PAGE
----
Bakery employs low-income people with disabilities
November 27, 2011 (CHICAGO) (WLS) -- Got a sweet tooth and a big heart? Sweet Miss Giving's could be the answer.
It's an unique operation that is creating jobs for low-income people with disabilities and supports a not-for-profit agency.
Opened three years ago, Sweet Miss Giving's is the brainchild of Rev. Stan Sloan, CEO of Chicago House.
"We do a lot of corporate catering. We also have a trucks that travel through the city," said Rev. Sloan. "We sell at the French market. We got our own booth at the French market, and then a big part of our sales every year is our holiday gifting. This is our Art Smith box he's designed for us, a huge partner that goes directly to charity. So, it's also a tax write off."
The profit from the bakery goes to Chicago House, the first providers of AIDS housing in the Midwest.
"One hundred percent of the profits go back to Chicago House. It's a double win if you order from Sweet Miss Giving's," said Sloan.
In 2001, Chicago House started a employment training program. When Sweet Miss Giving's opened, they were able to create a pathway of job training in the area of baking.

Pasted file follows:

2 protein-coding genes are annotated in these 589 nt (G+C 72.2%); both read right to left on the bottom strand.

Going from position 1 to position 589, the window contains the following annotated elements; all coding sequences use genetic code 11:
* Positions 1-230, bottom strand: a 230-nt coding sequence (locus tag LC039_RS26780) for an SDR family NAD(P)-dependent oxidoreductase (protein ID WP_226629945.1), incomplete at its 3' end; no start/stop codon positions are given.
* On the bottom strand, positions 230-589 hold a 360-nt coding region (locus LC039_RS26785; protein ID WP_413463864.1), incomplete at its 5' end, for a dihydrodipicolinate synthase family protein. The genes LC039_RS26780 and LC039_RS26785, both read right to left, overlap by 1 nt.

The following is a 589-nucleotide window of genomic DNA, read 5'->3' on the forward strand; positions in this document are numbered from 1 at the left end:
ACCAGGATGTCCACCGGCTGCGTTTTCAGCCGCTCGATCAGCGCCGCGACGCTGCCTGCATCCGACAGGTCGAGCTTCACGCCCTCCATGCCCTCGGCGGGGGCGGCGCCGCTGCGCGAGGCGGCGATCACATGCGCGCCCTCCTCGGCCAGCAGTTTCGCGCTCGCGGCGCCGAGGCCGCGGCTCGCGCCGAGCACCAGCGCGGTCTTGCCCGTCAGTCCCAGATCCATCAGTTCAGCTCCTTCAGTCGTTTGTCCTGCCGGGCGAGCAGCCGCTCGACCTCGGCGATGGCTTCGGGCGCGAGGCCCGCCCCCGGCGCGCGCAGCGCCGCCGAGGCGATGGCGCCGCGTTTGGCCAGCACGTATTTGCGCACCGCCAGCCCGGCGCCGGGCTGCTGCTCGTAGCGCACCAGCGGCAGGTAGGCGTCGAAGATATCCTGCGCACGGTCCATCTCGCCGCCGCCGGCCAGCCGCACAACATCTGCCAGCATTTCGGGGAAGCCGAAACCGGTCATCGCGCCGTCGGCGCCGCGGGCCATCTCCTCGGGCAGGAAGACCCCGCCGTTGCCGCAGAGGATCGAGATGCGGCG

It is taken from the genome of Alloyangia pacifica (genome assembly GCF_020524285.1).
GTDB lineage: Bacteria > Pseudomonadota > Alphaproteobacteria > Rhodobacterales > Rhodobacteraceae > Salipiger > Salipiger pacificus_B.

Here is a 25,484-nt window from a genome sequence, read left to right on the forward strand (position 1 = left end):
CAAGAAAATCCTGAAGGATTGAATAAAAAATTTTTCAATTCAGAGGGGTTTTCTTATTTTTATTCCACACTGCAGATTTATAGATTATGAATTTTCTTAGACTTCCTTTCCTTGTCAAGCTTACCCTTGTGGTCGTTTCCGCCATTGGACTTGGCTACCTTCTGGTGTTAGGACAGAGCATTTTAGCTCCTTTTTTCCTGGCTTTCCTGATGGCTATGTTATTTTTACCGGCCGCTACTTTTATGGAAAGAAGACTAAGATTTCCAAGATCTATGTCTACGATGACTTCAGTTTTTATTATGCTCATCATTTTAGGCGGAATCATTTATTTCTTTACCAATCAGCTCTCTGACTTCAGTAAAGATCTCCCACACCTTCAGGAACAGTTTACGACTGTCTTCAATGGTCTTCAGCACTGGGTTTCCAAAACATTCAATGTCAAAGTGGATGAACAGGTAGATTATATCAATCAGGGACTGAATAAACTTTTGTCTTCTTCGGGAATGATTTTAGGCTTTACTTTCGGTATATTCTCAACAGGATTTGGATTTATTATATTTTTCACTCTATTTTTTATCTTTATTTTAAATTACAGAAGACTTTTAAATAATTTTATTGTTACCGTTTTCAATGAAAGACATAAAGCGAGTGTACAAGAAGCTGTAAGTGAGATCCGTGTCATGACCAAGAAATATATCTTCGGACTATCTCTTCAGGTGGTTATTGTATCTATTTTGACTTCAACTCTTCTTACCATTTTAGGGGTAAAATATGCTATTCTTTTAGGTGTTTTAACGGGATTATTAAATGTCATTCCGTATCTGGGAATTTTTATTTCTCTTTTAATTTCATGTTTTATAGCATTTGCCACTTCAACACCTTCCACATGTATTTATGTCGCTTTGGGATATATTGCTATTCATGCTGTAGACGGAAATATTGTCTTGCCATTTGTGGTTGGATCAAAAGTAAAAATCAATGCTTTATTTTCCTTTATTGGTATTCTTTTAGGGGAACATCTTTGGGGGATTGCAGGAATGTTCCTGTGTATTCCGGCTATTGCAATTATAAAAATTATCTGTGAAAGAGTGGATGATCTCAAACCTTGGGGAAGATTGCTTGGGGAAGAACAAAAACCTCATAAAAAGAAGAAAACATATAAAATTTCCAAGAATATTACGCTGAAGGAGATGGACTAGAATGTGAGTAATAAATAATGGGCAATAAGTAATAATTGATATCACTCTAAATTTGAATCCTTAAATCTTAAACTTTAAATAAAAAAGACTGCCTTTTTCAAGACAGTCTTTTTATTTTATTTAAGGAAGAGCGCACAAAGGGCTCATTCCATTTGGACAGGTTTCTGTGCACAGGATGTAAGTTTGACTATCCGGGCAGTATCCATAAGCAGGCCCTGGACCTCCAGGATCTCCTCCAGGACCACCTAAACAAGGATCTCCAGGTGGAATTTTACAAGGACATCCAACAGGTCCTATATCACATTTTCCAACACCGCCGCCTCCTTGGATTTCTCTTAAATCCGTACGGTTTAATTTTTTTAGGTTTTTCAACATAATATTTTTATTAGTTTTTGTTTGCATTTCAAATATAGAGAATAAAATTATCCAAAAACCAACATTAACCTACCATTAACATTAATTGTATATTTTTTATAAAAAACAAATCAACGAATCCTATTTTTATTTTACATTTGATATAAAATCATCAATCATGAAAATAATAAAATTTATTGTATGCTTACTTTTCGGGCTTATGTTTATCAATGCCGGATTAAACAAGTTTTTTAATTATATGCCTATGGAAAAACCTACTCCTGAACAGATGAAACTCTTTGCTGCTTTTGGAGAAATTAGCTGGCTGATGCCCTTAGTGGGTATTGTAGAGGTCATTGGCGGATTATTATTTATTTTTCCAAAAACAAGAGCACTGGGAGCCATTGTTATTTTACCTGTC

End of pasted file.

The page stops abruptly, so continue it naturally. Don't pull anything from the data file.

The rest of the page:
All of the workers have to participate in a four-week, unpaid training session, which is followed by a six-month paid internship.
"Most of the people in the transitional jobs program at Sweet Miss Giving's are both formerly homeless as well as effected with disabilities," Sloan said.
"Over 80 percent of the people who graduate out of our transitional job program , the internship program, get placed in jobs after the leave here," added Sloan.
James Bledsoe, 33, works at Sweet Miss Giving's bakery.
"I've been involved with Chicago house for almost two years. I started off as an intern, and now I am a full-time baker here," he said.
Bledsoe was referred to Chicago House by a case worker.
" I was having a really hard time, and this has always been my career. This has always been my passion. I spent some time in savory," said Bledsoe. "I've worked in many other kitchens for years, and my mom had a restaurant, and it's my heart."
So, if you are looking for some decadent baked goods for your holiday events while supporting a not-for-profit organization, you might want to try Sweet Miss Giving's.
For more information about Sweet Miss Giving's and the Chicago House employment program, visit www.sweetmissgivings.com.
disability issues, karen meyer
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